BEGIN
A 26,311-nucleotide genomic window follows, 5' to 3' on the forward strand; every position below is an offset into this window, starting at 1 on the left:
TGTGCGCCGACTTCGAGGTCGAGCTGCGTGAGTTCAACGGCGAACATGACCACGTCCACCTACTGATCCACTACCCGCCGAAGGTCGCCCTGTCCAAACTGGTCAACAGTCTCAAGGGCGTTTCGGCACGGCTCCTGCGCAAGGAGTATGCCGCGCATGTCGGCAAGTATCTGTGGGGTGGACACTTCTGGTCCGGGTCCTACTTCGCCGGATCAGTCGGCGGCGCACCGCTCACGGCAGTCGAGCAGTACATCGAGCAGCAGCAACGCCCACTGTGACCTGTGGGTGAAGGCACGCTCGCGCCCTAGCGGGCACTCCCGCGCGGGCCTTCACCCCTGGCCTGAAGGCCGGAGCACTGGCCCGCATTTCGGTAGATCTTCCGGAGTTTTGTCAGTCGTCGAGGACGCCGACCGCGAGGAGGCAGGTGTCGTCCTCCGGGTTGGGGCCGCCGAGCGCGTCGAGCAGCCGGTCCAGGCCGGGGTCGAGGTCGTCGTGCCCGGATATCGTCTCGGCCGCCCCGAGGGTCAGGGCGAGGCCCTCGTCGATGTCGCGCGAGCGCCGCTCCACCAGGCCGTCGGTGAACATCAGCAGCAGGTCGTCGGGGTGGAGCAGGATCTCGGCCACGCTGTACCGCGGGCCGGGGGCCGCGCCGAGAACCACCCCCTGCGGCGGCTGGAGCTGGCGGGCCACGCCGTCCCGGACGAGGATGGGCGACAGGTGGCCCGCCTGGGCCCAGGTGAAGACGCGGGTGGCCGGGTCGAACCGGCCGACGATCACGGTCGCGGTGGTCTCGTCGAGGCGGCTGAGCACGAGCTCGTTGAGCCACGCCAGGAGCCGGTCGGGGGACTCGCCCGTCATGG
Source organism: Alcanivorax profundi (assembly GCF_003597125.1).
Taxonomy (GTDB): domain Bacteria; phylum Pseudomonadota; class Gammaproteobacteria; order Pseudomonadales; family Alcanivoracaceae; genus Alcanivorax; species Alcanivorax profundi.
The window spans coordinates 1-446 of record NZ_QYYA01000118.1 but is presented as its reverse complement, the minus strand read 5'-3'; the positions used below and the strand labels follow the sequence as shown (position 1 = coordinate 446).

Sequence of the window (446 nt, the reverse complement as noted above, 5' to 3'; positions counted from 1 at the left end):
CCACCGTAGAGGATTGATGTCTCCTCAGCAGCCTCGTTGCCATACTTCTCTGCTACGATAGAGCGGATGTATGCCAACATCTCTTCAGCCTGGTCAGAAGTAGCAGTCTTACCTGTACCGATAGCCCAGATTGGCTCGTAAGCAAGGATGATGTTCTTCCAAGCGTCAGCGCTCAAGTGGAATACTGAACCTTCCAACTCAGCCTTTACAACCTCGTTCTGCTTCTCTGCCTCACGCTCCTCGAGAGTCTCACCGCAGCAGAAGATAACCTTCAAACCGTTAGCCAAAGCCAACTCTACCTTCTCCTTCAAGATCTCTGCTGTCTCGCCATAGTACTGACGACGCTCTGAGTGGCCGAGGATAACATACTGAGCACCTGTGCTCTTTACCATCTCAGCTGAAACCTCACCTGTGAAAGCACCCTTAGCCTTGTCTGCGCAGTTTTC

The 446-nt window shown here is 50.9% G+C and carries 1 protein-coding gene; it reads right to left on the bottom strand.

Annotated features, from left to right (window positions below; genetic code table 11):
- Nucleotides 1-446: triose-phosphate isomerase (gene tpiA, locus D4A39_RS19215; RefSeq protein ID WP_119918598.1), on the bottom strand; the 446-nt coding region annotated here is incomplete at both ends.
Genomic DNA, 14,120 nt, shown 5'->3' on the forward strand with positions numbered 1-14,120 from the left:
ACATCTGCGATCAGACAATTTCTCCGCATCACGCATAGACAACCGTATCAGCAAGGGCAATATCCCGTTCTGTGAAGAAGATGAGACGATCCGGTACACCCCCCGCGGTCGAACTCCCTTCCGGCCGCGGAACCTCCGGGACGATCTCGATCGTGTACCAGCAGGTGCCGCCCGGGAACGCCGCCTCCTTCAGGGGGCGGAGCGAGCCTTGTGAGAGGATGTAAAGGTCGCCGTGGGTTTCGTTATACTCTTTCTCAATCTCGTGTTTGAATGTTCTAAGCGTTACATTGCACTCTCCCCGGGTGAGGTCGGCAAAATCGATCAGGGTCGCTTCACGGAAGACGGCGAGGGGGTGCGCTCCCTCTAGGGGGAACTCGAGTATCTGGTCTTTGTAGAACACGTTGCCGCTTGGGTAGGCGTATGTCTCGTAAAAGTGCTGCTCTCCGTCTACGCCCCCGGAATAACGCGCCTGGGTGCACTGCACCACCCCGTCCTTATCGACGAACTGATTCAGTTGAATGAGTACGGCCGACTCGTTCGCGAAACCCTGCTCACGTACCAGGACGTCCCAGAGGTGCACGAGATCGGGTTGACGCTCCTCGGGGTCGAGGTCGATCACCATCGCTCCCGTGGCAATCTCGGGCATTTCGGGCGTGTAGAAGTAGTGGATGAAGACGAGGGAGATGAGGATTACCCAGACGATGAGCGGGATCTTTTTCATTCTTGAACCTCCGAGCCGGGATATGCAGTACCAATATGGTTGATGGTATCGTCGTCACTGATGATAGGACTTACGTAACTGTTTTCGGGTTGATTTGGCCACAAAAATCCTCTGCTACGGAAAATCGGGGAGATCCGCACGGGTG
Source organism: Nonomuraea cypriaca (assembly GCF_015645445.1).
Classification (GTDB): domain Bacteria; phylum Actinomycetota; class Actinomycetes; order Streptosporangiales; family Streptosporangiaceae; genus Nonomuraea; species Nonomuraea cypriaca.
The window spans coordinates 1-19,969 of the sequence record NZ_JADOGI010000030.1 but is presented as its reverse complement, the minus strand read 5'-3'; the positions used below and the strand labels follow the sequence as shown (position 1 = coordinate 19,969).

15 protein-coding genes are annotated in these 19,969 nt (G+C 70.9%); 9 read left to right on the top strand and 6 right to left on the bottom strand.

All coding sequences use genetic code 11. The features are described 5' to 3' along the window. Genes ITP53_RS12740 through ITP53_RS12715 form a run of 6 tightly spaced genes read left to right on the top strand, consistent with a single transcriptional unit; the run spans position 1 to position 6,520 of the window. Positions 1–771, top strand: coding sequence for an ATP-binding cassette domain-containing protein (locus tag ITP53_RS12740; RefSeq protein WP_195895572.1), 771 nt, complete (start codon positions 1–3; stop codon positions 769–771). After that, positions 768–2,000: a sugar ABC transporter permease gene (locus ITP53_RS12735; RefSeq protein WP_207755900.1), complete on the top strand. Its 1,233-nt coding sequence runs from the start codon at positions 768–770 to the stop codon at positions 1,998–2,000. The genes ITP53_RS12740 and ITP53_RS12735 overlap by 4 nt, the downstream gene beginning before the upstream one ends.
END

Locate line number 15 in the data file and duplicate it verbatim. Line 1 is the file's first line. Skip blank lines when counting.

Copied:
The window spans coordinates 1-19,969 of the sequence record NZ_JADOGI010000030.1 but is presented as its reverse complement, the minus strand read 5'-3'; the positions used below and the strand labels follow the sequence as shown (position 1 = coordinate 19,969).